ACR Conflict Resolution Action was established on 24 March 2014 and legally registered by the South Sudanese Government in 2015 to mitigate conflicts between the affected communities in South Sudan. The Agreement on the Resolution of the Conflict in South Sudan (ARCSS) was signed between the Government of South Sudan by the President Salva Kiir and the armed opposition group referred to as the Sudan Peoples’ Liberation Movement/Army – in Opposition (SPLM/A-IO) by Riek Machar in August 2015. The pact was to reinstate the peace, security and stability in South Sudan following a political dispute within the ruling Sudan Peoples’ Liberation Movement (SPLM), which broke out into violence in December 2013. This was hardly 3 years after the secession of South Sudan from the Sudan in July 2011. 

The political dispute rapidly lapsed into open warfare, which woefully came to be personified between the two leaders. The Agreement on the Resolution of the Conflict in South Sudan (ARCSS) signed in 2015, the key actors to the pact signed because of the immense international pressure they were under rather than out of conviction of the provisions of ARCSS. Both leaders felt obligated to sign the agreement it was not willing, considering none of them felt committed to the agreement, its implementation was taken as no one’s responsibility. Each party expected external forces to exert pressure on the other party, regarding the provisions that the other party had reservations about or that it felt would threaten its existing privilege (Blackings, 2018)

IGAD received support from the international community such as the UN, to mitigate the conflict. The IGAD talks held in Addis Ababa on 17 August 2015 provided an opportunity to bring the conflicting parties together to resolve the many issues surrounding the South Sudan conflict. Unfortunately, the loosely linked the command chains in dozens of armed groups makes it impossible for leader to claim command of the rebel groups. A National Dialogue was initiated by President Salva Kiir in 2016, unfortunately it was unsuccessful because the opposition declared Salva Kiir being bias and lack of inclusiveness; accusations that twice in 2016 resulted in the suspension of talks.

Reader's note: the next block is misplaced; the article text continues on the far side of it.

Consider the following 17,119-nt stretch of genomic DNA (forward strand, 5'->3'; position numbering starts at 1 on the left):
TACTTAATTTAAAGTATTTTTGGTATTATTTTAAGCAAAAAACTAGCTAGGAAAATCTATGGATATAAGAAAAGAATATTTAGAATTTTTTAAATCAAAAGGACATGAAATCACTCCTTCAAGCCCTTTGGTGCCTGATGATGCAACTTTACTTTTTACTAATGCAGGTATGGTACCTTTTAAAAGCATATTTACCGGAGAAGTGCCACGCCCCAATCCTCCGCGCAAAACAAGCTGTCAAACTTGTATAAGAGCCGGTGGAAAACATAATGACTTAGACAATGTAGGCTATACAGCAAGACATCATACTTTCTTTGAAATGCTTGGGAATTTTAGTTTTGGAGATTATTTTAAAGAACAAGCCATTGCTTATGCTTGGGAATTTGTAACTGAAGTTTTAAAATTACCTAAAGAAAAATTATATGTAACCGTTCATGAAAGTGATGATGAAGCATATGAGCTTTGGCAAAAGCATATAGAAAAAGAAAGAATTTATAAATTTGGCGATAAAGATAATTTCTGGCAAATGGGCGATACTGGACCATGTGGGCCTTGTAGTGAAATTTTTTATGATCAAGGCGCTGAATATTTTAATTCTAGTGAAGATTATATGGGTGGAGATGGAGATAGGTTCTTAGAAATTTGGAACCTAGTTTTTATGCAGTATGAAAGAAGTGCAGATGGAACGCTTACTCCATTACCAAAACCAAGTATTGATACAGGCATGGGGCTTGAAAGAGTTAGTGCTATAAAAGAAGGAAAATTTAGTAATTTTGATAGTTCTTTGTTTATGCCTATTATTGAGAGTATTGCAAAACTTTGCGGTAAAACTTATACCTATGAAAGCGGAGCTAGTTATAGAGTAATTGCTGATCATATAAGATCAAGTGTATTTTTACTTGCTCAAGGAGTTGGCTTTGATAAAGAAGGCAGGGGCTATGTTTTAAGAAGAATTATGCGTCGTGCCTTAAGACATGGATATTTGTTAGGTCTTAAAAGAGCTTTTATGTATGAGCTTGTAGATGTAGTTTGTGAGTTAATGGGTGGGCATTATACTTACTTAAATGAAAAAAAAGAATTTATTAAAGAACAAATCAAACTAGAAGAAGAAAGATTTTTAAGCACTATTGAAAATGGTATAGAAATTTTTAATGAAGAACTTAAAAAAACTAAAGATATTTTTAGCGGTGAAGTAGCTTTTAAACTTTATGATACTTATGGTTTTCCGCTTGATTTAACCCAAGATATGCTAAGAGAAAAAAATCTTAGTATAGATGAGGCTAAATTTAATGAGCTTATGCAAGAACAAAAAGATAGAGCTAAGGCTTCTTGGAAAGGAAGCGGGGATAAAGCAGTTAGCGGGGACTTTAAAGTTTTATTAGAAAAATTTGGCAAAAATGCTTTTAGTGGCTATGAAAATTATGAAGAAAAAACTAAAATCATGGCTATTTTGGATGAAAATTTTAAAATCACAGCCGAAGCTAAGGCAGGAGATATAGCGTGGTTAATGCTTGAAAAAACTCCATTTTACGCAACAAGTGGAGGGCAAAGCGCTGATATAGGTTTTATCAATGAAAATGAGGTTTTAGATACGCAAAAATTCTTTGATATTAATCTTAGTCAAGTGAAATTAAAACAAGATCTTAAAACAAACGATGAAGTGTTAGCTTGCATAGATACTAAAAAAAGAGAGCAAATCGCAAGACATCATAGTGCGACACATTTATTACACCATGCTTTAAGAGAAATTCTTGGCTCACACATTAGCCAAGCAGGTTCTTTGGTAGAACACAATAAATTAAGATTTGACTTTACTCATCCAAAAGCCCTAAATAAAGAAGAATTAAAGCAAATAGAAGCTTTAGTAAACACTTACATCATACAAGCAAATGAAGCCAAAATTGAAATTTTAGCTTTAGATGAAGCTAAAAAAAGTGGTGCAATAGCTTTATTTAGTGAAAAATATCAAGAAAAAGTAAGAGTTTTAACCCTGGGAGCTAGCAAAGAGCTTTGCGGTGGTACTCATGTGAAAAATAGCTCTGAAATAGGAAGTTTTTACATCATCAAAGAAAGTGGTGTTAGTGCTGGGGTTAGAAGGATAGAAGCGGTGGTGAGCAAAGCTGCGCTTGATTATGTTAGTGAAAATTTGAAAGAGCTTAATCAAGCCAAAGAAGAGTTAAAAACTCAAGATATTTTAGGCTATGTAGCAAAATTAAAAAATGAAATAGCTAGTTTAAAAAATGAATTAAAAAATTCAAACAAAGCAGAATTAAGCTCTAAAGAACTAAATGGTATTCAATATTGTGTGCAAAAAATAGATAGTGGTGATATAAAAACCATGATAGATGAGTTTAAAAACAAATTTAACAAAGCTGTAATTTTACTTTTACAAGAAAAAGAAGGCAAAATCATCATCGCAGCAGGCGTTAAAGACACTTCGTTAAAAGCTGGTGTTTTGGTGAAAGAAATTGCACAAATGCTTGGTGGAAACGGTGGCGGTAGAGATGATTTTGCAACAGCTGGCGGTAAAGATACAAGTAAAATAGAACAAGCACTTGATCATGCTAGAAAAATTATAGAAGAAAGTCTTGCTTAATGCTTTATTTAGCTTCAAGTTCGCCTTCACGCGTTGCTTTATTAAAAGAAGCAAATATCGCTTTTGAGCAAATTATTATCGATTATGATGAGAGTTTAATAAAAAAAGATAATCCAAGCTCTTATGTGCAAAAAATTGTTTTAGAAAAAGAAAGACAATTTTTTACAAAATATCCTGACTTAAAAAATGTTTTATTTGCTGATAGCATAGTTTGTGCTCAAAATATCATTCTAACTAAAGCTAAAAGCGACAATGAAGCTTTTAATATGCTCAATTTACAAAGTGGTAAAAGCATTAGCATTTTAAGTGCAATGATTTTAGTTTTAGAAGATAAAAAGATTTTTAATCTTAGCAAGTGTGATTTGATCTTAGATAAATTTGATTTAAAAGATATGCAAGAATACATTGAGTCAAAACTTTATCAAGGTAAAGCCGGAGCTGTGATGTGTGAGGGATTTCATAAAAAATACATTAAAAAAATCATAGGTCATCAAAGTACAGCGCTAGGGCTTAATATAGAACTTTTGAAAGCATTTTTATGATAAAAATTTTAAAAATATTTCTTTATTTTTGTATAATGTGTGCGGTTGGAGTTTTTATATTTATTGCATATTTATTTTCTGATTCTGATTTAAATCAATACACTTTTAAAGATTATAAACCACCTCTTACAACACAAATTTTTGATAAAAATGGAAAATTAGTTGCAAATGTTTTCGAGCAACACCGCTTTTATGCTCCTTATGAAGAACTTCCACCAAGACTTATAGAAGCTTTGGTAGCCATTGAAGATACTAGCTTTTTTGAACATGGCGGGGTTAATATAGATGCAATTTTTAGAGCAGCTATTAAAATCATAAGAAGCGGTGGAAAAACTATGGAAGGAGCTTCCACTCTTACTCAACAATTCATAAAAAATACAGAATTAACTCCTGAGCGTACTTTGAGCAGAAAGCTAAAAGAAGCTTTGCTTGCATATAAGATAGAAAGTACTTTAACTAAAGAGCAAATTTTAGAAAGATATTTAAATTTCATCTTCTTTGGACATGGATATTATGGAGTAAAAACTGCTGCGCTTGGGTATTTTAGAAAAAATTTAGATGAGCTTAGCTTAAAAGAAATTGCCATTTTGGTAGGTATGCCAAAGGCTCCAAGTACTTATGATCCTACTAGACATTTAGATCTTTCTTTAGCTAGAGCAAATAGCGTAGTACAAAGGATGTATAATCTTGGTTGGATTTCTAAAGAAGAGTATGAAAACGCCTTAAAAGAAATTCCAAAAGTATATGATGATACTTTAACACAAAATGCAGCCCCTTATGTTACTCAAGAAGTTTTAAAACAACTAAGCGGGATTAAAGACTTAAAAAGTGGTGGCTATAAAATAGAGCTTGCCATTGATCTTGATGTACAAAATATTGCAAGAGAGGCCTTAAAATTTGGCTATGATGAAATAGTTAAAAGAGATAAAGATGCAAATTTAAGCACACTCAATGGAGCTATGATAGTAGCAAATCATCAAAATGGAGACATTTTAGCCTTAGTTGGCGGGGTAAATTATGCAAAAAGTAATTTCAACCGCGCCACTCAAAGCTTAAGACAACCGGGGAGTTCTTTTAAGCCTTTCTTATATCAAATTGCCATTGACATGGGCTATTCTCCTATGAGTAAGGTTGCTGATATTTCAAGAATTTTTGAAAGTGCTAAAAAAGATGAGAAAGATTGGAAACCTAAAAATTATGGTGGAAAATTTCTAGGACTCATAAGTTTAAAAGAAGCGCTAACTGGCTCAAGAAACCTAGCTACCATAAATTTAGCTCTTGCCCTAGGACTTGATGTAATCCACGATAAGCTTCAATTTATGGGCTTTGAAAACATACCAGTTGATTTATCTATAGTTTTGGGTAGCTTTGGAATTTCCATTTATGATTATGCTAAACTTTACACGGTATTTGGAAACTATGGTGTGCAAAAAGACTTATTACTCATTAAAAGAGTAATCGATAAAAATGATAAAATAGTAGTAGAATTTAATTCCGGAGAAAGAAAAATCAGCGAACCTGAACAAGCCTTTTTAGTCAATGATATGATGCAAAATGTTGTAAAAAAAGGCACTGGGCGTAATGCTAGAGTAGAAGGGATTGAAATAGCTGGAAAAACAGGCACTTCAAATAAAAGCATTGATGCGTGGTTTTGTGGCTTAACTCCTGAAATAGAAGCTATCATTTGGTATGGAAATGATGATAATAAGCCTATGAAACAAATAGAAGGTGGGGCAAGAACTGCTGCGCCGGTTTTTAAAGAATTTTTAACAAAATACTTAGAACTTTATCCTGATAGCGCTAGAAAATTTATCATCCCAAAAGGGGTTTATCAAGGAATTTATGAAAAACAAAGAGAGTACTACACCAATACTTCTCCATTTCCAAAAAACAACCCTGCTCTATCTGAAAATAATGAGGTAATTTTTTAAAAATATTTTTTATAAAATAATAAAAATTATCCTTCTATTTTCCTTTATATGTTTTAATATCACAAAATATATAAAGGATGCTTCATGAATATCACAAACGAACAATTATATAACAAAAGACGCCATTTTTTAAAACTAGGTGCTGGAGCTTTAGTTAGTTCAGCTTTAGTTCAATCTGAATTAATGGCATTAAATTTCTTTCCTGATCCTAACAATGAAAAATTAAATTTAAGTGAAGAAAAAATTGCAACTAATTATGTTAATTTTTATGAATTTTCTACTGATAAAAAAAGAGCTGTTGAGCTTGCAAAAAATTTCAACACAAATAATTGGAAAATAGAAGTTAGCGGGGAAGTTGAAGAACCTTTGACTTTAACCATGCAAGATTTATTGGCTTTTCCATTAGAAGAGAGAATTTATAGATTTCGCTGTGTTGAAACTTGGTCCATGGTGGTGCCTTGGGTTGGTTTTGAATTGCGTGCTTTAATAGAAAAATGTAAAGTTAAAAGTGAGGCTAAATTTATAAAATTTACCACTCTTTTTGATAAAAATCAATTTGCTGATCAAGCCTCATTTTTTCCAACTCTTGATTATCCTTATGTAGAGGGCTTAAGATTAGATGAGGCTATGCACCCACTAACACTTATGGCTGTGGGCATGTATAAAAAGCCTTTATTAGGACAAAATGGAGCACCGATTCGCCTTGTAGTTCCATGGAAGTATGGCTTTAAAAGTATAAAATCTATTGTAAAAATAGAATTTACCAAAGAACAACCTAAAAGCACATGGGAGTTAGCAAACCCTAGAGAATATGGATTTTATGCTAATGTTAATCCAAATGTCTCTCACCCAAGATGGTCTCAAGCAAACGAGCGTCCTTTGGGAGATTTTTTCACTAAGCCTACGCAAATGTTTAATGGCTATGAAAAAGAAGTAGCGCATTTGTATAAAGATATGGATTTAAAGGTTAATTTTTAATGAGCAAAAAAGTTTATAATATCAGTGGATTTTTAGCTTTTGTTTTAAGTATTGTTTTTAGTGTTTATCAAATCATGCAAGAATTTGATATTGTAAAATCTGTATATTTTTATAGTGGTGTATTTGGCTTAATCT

The military crisis has masked the country’s other outlook to a level that most cannot even foresee an existing economy for South Sudan(SS). The country now has the highest inflation in the world; the government has even used aid workers to tax them to raise funds for operations. The government now uses a rapid procedure to sell its oil in advance. Indeed, observers argued that the government had already spent all the money from its expected oil sales in 2018. In short, the government has been broken before the end of the year until December 2018 (Modi, 2018).

For the process of peace to have a get go, there should be willingness from both parties and have the welfare and interest of the South Sudanese people at heart. The international community need to exert concerted effort to support and engage with the parties at every step of the way to make the peace process viable. When ARCSS was signed, each side of the agreement hoped that the international community would take precedence over areas where reservations existed. This pressure never occurred and both sides were left to their own equipment. 

They did the best they could: buy time while the entire agreement was not implemented. To have a functional and accountable government in place if peace is to be achieved in South Sudan. This needs to be supported by the international community, which demonstrates determination and fairness. To have a functional and accountable government in place if peace is to be achieved in South Sudan. 

This needs to be supported by the international community, which demonstrates determination and fairness. The longer the international community waits to solve the issue the more complex the conflict becomes, additionally the international community ‘s adoption of an immediate, robust, impartial and uncompromising position is the only way to tackle South Sudan ‘s structural problems. This includes weak institutions, volatile ethnic and community relations and a dysfunctional security apparatus that is unprofessional and ethnically bent.